When schools opened in Serbia and Kosovo last week, the sounds of excited students were subdued on both sides of the border by moments of silence for the dead.
The inevitable first-day question--"What did you do this summer?"--echoed in the halls, and the answers were poignant and bitter, as befitting people traumatized by more than a year of violent conflict.
Here in Pristina, the Kosovo capital, ethnic Albanian students recounted tales of destruction, death and forced expulsions into neighboring Macedonia and Albania at the hands of marauding Serbian forces. But these painful reports were tempered by the elation over the NATO victory in their behalf, and the belief that Kosovo will never again be under Yugoslav control.
In Belgrade, there were recollections of life during last spring's NATO bombing onslaught and subsequent occupation of Kosovo, a province of Yugoslavia's dominant republic, Serbia. Rather than seeking relief, the students looked for someone to blame. Reading, writing and resentment are part of this year's curriculum.
The students in Serbia and Kosovo wore the same symbols of youthful globalization--Nike sweat shirts, neon tennis shoes, faded jeans. Yet, their political points of view were strictly parochial. And the divide between young ethnic Albanians and Serbs was as wide as the gap between their elders.
Students at Pristina's Sami Frasheri High School gathered solemnly at a burned-out three-story house to say goodbye. For nine years, the house was part of a separatist school system set up by Kosovo's ethnic Albanian majority to protest the loss of the province's educational and political autonomy under Yugoslav President Slobodan Milosevic. Serbian police torched the building early in the war.
The 1,200 students sang a mournful song, posed for pictures as if at graduation and then marched to their new school--which until this year largely served Serbian students, with a smattering of Turks and other minorities. Before the reopening, NATO peacekeepers scoured it for mines and booby traps and found none.
"I never thought I would be able to study here," said Diana Berisha, a 19-year-old senior who spent the war hiding in Pristina. "We can walk in the street without worrying about the police. We are free."
In Berisha's class, Lumyan Tolaj, 18, recalled how his father resisted eviction from his house, then was taken to the street and shot dead by Serbian police.
"We never had a good experience with the Serbs. We will never be part of the same country with them again. Never. We are independent," he said to murmured assent from his classmates.
The provisional government set up by the rebel Kosovo Liberation Army is funding the ethnic Albanian schools. Over the years, the separate ethnic Albanian school system was supported by taxes collected by local politicians. For principal Abdul Gashi, leaving behind the struggle was cause for some nostalgia.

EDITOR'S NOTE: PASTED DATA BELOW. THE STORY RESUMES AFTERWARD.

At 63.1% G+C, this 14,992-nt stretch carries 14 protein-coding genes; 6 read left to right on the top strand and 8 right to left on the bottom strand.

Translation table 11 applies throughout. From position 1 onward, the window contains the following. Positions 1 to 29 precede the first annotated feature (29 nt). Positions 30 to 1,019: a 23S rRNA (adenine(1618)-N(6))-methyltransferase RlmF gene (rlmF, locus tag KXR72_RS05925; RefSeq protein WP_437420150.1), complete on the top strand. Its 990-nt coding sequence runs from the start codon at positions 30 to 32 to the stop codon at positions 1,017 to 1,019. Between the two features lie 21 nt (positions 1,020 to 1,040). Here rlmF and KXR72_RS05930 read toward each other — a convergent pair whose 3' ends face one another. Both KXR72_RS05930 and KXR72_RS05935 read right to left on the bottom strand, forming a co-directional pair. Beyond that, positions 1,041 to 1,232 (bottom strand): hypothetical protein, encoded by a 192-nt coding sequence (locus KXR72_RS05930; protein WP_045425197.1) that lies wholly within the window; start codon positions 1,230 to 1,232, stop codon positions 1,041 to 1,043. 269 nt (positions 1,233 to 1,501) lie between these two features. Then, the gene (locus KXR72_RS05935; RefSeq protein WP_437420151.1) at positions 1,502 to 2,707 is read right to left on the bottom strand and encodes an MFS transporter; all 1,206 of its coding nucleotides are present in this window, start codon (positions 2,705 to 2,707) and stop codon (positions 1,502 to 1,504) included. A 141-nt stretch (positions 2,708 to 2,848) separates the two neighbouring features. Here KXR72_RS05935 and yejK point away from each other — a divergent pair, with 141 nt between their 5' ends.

"I was upset to see the parallel schoolhouse burned. The years we spent there were emotional times," he said.
The gutted building will be preserved as a monument, Gashi said.
Serbs stayed away from Pristina schools. Thousands of Serbian families, fearing retribution, have fled Pristina and most of Kosovo.
Since the bombing ended in June, scores of Serbs have been murdered and kidnapped, and not a day goes by without an attack on a Serbian home. The few Serbian youths who remain stayed home on the first day of school.
"We can't even walk out of our homes without fear," said Vojislav Stevanovic, 18, who was awaiting word from his aunt about a spot in a technical school outside Kosovo. "If we speak Serbian, people will not sell us even bread."
In parts of Kosovo where Serbs still predominate, some schools opened on time while municipal officials scrambled to find buildings for high school students who normally would have attended specialized premedical or engineering schools in Pristina.
The Serbian Education Ministry issued guidelines to teachers about how to discuss the war. Among the edicts: Refer to the war only as "NATO aggression." Schools should have opened with the playing of the national anthem, but the lack of sound systems in most places made it impossible.
For all the effort the Belgrade government made to infuse the openings with nationalist symbolism, Serbian refugees from Kosovo were treated as unfortunate distractions. The government, which is trying to prod Kosovo Serbs to stay near the province's border, forbade enrollment of refugee students in Belgrade schools.
At the Mathematics High School downtown, students held a moment of silence for a classmate, Sanja Milenkovic, 15, who was killed on a bridge in the southern town of Varvarin when it was hit by NATO bombs on May 30. A black sash draped her photograph, which was displayed in her homeroom.
In Nicola Tesla Technical High, teachers began an electronic communications class by asking whether anyone had lost relatives in the war. No one had. The boys in the mostly male class shuffled their feet and joked about the NATO "fireworks," but laughter soon gave way to questioning. Why does no one care about Serbian refugees? Why is Kosovo being taken from Serbs who have always lived there?
"The Serbs were only taking revenge on Albanian rebels who killed police, that's why they were ethnically cleansed," said Marko Lazic, 18.
During the first-period break, a wiry boy with a wide-eyed look stood silently and then let on that he had read independent accounts of the war on the Internet. Sidling up to an adult visitor, he asked with sad earnestness, "Are we evil?"
CAPTION: With his school rebuilding from war damage, Ismet Shala teaches math to ethnic Albanian students in makeshift classroom in Negrovce, 20 miles west of Kosovo's capital, Pristina.
CAPTION: Ethnic Albanian children, who talked of being expelled from homes by Serbs, emerge from classes.